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Why Broken Age Act 2's Story Is An Awful Mess

Teenage Kicks

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It wasn’t possible for me to get into exactly why Broken Age Act 2’s [official site] story is quite such a betrayal of the first half’s potential in my review. It’s all major spoilers. So, with that in mind, the following article contains plot spoilers up to the very end of Act 2.

While Broken Age Act 2 is a let-down in many ways, not least the dreadful puzzles, for me the complete abandoning of what had seemed so special in the first half is what sucked the most. I’ve explored why.

Broken Age Act 1, as well as being a whimsical, slightly melancholy fantasty adventure world, was a game about adolescence. The two main characters, Shay and Vella, were each in allegorical situations that represented perspectives of teenage life.

Vella’s story took the classical tale of maidens being sacrificed to save a town from a monster, but presented it from the perspective of a potential maiden who wasn’t going to accept her fate. Her family, with the exception of her grandfather, had tentatively bought into the delusion that letting their daughter be sacrificed was a great honour to her and them – something, which when viewed from the daughter’s perspective, is monstrous. Utterly horrific. Her life deemed disposable for the sake of their own.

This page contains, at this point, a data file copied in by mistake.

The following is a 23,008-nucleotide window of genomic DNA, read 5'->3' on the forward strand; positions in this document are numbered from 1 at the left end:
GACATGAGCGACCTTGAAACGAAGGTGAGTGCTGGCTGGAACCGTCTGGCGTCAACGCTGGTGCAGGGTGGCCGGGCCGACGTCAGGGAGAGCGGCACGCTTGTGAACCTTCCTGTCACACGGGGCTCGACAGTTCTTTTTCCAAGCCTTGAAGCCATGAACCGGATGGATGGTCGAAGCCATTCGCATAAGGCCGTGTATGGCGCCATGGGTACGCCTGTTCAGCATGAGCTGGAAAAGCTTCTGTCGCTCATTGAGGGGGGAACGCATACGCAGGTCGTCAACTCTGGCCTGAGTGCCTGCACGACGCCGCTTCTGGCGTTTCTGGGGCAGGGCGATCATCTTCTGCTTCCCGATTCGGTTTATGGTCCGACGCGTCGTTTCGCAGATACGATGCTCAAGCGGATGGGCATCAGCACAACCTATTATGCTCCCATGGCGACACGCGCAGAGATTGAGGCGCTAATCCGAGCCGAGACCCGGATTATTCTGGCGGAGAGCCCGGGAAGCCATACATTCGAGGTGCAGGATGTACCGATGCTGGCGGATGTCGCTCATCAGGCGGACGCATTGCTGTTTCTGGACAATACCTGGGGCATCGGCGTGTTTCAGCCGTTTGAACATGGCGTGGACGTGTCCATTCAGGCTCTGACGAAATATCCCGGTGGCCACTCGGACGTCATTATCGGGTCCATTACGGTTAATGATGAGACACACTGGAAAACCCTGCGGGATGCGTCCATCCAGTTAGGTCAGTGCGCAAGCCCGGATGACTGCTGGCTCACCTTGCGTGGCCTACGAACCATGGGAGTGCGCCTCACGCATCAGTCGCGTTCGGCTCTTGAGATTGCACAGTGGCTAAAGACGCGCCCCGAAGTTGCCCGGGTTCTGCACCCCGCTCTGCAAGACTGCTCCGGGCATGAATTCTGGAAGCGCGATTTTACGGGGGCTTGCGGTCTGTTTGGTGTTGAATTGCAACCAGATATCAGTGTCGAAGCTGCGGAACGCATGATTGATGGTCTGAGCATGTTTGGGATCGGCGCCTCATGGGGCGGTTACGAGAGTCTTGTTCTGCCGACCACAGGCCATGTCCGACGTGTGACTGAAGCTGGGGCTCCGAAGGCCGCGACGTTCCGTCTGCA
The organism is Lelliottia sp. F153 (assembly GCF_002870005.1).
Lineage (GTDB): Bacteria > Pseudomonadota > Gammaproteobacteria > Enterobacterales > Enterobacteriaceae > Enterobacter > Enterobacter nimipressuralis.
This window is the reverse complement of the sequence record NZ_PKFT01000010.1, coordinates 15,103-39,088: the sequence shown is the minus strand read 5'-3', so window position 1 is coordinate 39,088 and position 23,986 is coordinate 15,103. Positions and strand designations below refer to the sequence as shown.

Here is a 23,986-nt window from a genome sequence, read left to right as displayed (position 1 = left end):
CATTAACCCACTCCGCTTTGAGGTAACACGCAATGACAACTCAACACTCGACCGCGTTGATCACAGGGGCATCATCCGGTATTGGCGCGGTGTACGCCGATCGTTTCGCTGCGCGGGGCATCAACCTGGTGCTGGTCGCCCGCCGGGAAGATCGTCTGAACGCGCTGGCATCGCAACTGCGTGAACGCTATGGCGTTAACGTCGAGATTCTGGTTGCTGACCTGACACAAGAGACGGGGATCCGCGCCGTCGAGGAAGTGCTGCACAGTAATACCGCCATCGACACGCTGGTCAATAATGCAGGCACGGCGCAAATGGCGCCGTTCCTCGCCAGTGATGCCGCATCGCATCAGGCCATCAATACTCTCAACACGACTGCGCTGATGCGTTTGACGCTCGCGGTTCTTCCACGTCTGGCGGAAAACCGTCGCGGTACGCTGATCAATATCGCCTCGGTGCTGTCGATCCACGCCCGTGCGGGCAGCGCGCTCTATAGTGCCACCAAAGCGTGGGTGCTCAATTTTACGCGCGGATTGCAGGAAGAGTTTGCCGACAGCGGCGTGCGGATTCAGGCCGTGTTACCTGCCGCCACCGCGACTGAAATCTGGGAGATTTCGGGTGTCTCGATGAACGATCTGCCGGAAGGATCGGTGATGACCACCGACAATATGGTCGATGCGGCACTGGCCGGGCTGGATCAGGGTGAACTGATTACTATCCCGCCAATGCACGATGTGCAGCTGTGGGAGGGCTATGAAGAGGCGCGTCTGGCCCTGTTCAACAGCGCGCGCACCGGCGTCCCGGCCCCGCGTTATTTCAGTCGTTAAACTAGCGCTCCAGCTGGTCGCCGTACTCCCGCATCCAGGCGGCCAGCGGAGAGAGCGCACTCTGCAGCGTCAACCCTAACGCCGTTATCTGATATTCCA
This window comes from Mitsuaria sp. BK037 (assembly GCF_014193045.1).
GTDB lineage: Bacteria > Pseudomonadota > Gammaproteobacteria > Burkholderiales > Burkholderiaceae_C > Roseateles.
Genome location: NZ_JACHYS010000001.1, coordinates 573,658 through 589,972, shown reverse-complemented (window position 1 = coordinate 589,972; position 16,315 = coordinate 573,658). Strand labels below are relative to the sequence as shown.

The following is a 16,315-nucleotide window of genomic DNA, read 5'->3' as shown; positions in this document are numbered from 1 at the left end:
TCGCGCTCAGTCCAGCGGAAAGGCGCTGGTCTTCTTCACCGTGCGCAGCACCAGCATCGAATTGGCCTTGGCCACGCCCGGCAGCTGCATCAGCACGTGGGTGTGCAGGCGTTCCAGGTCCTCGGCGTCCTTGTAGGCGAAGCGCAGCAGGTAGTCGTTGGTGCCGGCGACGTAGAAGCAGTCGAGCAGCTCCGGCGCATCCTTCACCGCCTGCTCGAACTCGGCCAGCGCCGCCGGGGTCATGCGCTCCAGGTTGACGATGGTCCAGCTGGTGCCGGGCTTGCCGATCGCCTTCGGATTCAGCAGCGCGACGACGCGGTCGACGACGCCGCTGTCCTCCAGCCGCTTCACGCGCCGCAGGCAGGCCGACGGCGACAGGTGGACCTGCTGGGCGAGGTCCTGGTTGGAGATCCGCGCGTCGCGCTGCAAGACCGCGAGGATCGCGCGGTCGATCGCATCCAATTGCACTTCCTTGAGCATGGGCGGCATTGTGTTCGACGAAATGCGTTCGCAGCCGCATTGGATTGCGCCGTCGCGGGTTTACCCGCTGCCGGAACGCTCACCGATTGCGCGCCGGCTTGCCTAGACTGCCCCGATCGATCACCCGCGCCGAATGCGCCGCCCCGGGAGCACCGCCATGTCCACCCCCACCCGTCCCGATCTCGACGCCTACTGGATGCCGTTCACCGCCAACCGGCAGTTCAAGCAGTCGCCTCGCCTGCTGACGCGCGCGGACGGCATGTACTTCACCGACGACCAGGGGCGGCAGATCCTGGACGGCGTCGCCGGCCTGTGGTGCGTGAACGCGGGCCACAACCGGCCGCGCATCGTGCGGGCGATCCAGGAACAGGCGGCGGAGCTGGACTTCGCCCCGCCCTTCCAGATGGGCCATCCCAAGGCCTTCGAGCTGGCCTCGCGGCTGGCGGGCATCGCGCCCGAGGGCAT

Vella’s rebellion against that could have been so meaningful. In Act 1, quite a parochial approach to such a large issue is taken, with Vella escaping to explore very small new parts of her world, and attempting to free a few others from the delusion. But it suggests something so much larger for the second part – how will she handle her family once she has the revelation that the sacrifices are in vain, and are made to a mechanical ship from their own world? How will the town she lives in react to the news, the guilt and horror of the truth? How will Vella identify herself now she is no longer “chosen” for this ignominious role, and has a new freedom to be the woman she chooses to be?